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Moving With Kids: How to Keep Them Happy and Occupied

The Big Move didn’t sound so overwhelming at first. Donate all your extra stuff, organize and pack what’s left — no biggie. But now your toddler’s wailing about how he’ll miss his friends and your daughter is going ballistic about starting a new school, which makes you feel like throwing a tantrum yourself.


Moving can be tough on kids, particularly if you’re leaving the only home they’ve ever known. So before the moving truck arrives, step back from the boxes and focus on making this transition a good one for your little ones.


Give them a sense of control.
Two keys to keeping yourself and your children sane during a move: Give your kids an age-appropriate purpose and help them envision specific things they can look forward to in your new home. That’s the advice from Lori Collins Burgan, who authored the book Moving With Kids after moving five times in seven years with her husband and three kids.


For children, the disruption in their routine can feel truly overwhelming. The solution? Give them specific tasks they have control over. For example, ask each child to pick out and pack a special backpack especially for the move. They can stuff it with activities for the car or plane, their most prized stuffed animal and a few other comforting belongings. Talk to them about their new neighborhood and let them choose the first new restaurant you’ll try. Ask them to think about what color they’d like to paint their new bedroom or whether they might want airplane or racecar bedding. It’s harder to have a meltdown when you’re having fun.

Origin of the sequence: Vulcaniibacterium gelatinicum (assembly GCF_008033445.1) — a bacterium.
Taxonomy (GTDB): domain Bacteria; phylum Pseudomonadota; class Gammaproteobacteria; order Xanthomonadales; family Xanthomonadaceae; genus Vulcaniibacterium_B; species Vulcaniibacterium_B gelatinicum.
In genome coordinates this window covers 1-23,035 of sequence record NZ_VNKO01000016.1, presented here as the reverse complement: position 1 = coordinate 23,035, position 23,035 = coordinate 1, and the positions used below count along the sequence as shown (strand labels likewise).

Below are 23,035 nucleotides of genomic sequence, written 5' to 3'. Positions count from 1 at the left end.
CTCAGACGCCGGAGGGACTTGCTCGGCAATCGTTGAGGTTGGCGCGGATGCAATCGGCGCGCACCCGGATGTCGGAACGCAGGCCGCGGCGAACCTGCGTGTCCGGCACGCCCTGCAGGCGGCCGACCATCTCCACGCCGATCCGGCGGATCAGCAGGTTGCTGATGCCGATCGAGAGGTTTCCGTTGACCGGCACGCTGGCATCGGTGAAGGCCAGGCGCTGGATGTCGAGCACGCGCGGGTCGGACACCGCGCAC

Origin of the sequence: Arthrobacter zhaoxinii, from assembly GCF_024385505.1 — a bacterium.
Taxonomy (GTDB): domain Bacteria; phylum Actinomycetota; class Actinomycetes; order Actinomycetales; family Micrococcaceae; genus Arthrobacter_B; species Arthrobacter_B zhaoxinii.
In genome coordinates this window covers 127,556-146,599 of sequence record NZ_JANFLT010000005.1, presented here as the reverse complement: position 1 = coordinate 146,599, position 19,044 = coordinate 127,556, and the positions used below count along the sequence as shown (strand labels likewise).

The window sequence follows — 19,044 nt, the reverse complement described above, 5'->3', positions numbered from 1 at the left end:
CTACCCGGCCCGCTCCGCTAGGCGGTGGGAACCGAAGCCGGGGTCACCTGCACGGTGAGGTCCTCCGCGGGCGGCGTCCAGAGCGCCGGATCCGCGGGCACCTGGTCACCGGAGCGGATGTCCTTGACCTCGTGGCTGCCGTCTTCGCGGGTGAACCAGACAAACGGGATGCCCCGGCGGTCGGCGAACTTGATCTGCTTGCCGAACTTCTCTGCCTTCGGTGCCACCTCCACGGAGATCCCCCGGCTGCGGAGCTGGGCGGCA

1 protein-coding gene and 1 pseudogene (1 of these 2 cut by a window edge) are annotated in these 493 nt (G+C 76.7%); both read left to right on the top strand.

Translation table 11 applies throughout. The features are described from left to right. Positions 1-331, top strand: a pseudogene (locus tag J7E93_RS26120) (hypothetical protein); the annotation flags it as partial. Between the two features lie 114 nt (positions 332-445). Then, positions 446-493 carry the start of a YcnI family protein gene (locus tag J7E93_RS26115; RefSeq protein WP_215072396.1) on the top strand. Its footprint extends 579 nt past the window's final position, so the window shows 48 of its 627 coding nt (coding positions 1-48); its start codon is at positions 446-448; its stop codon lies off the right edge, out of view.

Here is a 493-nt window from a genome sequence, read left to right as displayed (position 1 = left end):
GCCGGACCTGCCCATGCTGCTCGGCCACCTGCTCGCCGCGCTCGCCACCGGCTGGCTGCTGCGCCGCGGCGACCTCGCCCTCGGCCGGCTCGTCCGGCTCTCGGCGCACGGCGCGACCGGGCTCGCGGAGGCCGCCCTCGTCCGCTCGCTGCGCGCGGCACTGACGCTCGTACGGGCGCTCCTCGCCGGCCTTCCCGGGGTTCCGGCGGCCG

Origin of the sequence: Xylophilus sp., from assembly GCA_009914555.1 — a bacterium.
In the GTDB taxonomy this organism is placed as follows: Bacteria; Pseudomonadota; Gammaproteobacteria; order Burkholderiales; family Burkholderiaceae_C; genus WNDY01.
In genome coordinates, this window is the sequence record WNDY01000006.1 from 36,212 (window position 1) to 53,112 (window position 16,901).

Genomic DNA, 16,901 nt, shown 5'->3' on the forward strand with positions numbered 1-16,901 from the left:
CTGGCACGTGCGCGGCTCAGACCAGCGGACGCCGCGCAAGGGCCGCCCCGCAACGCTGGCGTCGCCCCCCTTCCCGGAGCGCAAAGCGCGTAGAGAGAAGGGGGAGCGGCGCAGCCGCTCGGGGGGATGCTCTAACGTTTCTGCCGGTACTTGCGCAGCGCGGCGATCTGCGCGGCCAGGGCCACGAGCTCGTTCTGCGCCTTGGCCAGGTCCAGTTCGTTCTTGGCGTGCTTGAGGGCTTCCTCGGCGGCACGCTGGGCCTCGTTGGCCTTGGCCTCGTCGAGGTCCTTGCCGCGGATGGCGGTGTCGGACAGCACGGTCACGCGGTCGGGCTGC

Ask them for “help.”
You’ll need to label your moving boxes anyway, so turn that task into an art project by giving the kids markers and stickers to transform them into cardboard masterpieces. In the meantime, you’ll get a chance to wrap up your fragile items. Consider giving each child his or her favorite color marker to color-code the boxes, making the boxes easily identifiable.


Older kids can help fold, organize and pack their clothes. Just remember to set aside a favorite outfit for each kid for moving day. Ask younger kids to help sort their belongings into categories — pajamas in one pile, shirts in another — making it easier for you to pack. (Now’s your chance to match up random socks! Loners become hand puppets, since the other toys are getting boxed up.)


Need to keep the kids out of your hair? Set up a play tent or box fort in the middle of your living room. That way any mess will be confined inside.


Make the new place feel like home.
Before moving day, shop for a few items that’ll serve as welcome-home gifts. Pick out a few fresh decorations for their new room, or let older kids select items they like. Got a sports fan? Pick up a team poster to show support for your new hometown heroes. A guidebook of local plants and animals will give children things to identify while they explore.


Once you arrive at your new house, help the kids get settled into their rooms before you tackle the kitchen unpacking. As much as you might want to find your forks, your transition will run smoother if you get the kiddos settled into their new digs first.

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